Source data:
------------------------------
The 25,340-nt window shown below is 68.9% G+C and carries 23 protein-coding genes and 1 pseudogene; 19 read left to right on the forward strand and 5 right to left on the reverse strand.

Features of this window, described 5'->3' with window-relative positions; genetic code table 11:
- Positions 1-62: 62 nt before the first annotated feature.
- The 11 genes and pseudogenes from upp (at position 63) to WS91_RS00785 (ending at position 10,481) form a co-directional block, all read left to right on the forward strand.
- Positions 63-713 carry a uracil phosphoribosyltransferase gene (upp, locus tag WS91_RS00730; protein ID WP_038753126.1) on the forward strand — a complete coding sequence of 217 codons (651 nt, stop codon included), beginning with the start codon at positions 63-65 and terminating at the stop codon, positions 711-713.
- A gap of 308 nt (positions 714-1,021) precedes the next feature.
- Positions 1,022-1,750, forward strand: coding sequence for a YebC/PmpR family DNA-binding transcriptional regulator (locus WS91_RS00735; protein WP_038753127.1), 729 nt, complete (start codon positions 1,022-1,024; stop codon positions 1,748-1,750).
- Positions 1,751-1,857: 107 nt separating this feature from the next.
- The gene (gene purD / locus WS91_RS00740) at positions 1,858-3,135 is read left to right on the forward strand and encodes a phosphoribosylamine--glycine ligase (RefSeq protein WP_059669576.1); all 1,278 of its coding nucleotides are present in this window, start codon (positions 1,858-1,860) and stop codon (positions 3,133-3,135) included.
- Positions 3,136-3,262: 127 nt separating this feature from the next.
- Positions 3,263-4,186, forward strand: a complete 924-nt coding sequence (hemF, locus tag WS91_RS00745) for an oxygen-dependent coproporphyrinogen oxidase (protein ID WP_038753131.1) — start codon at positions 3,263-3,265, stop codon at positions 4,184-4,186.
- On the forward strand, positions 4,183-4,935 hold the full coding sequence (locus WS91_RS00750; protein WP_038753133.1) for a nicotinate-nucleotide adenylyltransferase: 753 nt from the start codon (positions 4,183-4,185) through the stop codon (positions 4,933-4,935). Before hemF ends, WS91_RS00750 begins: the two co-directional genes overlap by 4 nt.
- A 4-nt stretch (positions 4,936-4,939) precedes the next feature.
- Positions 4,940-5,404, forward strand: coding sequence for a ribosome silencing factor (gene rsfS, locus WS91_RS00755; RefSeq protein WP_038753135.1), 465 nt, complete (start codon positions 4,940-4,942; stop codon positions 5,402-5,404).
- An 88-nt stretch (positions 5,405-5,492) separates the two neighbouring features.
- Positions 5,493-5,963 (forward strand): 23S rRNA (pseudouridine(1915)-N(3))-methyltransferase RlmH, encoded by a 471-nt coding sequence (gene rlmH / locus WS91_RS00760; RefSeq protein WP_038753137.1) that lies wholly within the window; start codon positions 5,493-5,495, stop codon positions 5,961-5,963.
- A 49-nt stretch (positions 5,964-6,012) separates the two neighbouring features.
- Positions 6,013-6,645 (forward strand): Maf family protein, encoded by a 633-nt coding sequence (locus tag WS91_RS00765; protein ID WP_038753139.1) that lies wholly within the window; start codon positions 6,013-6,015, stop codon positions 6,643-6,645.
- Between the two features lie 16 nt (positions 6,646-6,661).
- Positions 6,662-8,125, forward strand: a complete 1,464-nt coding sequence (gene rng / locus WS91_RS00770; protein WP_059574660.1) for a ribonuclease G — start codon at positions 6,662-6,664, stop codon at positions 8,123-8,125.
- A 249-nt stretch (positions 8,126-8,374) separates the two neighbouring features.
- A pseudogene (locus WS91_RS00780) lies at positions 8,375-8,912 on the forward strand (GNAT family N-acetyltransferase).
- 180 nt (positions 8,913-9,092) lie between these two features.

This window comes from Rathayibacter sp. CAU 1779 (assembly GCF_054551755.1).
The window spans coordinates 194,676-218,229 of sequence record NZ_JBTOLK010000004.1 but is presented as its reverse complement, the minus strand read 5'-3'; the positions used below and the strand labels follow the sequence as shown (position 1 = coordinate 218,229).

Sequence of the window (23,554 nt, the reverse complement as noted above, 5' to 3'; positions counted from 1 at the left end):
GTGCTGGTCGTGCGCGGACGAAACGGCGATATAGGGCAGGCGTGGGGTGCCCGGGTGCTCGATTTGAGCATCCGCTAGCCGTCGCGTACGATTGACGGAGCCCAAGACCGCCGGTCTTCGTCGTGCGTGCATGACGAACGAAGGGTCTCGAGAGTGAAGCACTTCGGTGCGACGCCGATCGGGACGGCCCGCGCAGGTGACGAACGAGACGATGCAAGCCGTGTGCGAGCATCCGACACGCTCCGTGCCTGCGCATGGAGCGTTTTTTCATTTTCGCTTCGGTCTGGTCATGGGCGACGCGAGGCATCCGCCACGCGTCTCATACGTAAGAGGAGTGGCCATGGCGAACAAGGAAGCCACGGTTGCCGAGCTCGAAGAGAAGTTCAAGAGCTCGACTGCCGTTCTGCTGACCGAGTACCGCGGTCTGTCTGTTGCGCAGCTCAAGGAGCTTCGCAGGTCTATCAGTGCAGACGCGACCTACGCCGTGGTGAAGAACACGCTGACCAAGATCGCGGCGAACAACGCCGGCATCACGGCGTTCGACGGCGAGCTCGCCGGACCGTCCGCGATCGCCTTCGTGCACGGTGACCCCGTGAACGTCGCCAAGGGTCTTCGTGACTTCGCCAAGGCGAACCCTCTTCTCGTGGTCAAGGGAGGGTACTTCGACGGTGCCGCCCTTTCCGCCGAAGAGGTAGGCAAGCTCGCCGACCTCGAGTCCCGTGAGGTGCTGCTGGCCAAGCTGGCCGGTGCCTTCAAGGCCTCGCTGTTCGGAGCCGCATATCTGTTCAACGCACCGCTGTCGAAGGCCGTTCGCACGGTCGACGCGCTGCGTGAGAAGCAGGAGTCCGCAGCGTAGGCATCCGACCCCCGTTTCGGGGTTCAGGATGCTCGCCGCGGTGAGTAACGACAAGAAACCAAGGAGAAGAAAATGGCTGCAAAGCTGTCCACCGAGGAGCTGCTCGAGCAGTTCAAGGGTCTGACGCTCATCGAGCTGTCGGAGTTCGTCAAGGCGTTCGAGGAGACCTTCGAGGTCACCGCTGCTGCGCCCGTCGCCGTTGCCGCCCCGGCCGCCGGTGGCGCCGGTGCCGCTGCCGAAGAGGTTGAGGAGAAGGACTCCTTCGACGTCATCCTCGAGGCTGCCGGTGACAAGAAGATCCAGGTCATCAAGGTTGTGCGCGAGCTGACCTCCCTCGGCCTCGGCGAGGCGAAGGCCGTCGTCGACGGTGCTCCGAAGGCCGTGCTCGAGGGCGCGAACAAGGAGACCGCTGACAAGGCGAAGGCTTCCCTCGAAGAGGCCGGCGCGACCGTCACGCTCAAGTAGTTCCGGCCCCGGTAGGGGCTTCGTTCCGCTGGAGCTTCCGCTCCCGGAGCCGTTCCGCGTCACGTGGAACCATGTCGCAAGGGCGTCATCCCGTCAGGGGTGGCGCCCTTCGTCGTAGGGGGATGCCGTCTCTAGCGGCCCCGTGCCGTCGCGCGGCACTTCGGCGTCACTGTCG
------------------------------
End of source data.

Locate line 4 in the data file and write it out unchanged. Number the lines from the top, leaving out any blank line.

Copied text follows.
- The 11 genes and pseudogenes from upp (at position 63) to WS91_RS00785 (ending at position 10,481) form a co-directional block, all read left to right on the forward strand.